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“Don’t you ever for a second get to thinking you’re irreplaceable” Beyoncé, Irreplaceable (2006)
Our thoughts are with those who didn’t get flowers today. It’s not you, it’s them. Or the delivery guy.
Look around though; there are many things to love and be captivated by. Have you not been fascinated by the resilience of Nigeria’s cryptocurrency community? Recent restrictions threaten to bury crypto exchanges, but these innovators want to prove that they are seeds.
What’s the secret sauce?
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In December 2015, the Central Bank of Kenya sent a memo to CEOs of commercial banks, mortgage firms and microfinance banks. It read:
“Transactions in virtual currencies are largely untraceable and anonymous making them susceptible to abuse by criminals in money laundering and financing of terrorism.”
The CBK forbade Kenyan financial institutions from opening accounts “for any person dealing in virtual currencies such as Bitcoin.” Offending banks would face “remedial action.”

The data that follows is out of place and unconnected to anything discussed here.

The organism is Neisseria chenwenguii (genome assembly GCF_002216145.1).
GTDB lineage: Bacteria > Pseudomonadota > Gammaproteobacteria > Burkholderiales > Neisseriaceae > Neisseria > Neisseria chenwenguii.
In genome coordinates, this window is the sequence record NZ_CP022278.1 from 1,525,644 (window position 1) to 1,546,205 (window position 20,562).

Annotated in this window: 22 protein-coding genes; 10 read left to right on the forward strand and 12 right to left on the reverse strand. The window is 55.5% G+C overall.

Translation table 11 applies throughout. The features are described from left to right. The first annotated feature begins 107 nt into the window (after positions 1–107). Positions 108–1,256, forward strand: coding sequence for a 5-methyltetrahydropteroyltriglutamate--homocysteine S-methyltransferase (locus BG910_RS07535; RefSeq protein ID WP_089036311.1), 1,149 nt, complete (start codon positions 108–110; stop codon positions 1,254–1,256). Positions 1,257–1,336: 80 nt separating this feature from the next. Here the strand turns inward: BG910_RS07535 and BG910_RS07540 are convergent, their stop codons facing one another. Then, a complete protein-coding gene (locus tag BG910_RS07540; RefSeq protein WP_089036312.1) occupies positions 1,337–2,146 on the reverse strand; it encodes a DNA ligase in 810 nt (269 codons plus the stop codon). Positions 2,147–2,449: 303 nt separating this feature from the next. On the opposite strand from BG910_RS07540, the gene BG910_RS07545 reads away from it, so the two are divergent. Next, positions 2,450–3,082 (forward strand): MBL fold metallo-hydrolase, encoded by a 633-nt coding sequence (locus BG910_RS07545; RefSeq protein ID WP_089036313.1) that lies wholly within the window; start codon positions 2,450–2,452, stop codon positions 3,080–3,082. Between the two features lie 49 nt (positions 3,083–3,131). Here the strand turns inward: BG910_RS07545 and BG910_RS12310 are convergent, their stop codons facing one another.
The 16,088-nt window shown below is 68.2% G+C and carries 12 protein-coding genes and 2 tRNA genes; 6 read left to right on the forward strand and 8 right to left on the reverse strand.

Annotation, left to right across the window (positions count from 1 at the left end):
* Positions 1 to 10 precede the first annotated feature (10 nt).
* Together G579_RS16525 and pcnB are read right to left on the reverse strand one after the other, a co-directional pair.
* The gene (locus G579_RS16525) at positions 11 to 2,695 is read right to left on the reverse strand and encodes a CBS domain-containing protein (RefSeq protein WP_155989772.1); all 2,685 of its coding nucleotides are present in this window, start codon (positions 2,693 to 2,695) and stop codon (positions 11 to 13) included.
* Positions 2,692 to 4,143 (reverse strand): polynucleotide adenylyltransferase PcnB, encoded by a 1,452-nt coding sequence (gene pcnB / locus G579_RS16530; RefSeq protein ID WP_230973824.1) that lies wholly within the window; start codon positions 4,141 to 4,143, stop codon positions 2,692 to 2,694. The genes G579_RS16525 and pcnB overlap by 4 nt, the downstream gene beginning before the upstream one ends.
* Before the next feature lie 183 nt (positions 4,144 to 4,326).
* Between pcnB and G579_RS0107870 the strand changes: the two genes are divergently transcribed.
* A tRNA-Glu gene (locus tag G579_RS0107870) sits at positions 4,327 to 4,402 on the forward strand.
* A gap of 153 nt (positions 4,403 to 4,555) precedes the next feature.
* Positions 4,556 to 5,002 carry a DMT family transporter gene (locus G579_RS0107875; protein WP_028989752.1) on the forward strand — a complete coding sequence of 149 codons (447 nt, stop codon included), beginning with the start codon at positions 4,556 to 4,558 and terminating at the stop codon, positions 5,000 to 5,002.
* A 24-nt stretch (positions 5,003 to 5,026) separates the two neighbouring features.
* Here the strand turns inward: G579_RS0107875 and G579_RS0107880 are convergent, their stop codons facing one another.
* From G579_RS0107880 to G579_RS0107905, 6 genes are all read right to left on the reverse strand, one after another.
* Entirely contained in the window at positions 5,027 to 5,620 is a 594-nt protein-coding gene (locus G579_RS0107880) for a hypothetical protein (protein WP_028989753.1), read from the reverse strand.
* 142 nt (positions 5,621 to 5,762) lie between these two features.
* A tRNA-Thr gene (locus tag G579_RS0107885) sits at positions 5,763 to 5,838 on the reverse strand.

Nigeria’s official relationship with crypto is now at this prohibitive phase. Crypto exchanges have moved their money from banks, and said banks are closing some customer accounts, apparently to rid the financial system of this untraceable, anonymous virus.
Cryptocurrencies are not banned in Nigeria. You’d have to outlaw crypto exchanges and shut down the internet to achieve that. But the Central Bank of Nigeria has undercut the nascent sector by refusing to let trucks (i.e. crypto exchanges like BuyCoins, Bundle, Luno and Quidax) deliver goods to consumers through its bridges.
What are these stranded truck owners doing? They are looking to Kenya for fuel.
Michael Kimani, co-founder and chairman of the Blockchain Association in Kenya, anticipates two things: Nigerian crypto companies will diversify their risk by opening operations in East Africa, and will adopt the peer-to-peer system.
A summary of how peer-to-peer crypto transactions work:
Individual buyers and sellers transfer fiat currency to each other through normal bank accounts, the normal way a lady pays for her Valentine date’s flowers through a bank transfer to a florist.
Crypto exchanges act as mediators guaranteeing the exchange of cash for crypto between buyer and seller.
Kimani says this works well in Kenya. The exchanges eliminate the dangers associated with peer-to-peer transactions done on WhatsApp or Telegram by demanding some Know Your Customer (KYC) information. Product teams at Nigerian crypto exchanges are finalising plans to roll out peer-to-peer systems in the coming weeks.
Guess what? This pivot will be more of a headache for central banks in Africa.
When crypto transactions moved between exchanges and commercial banks, regulators could at least track what…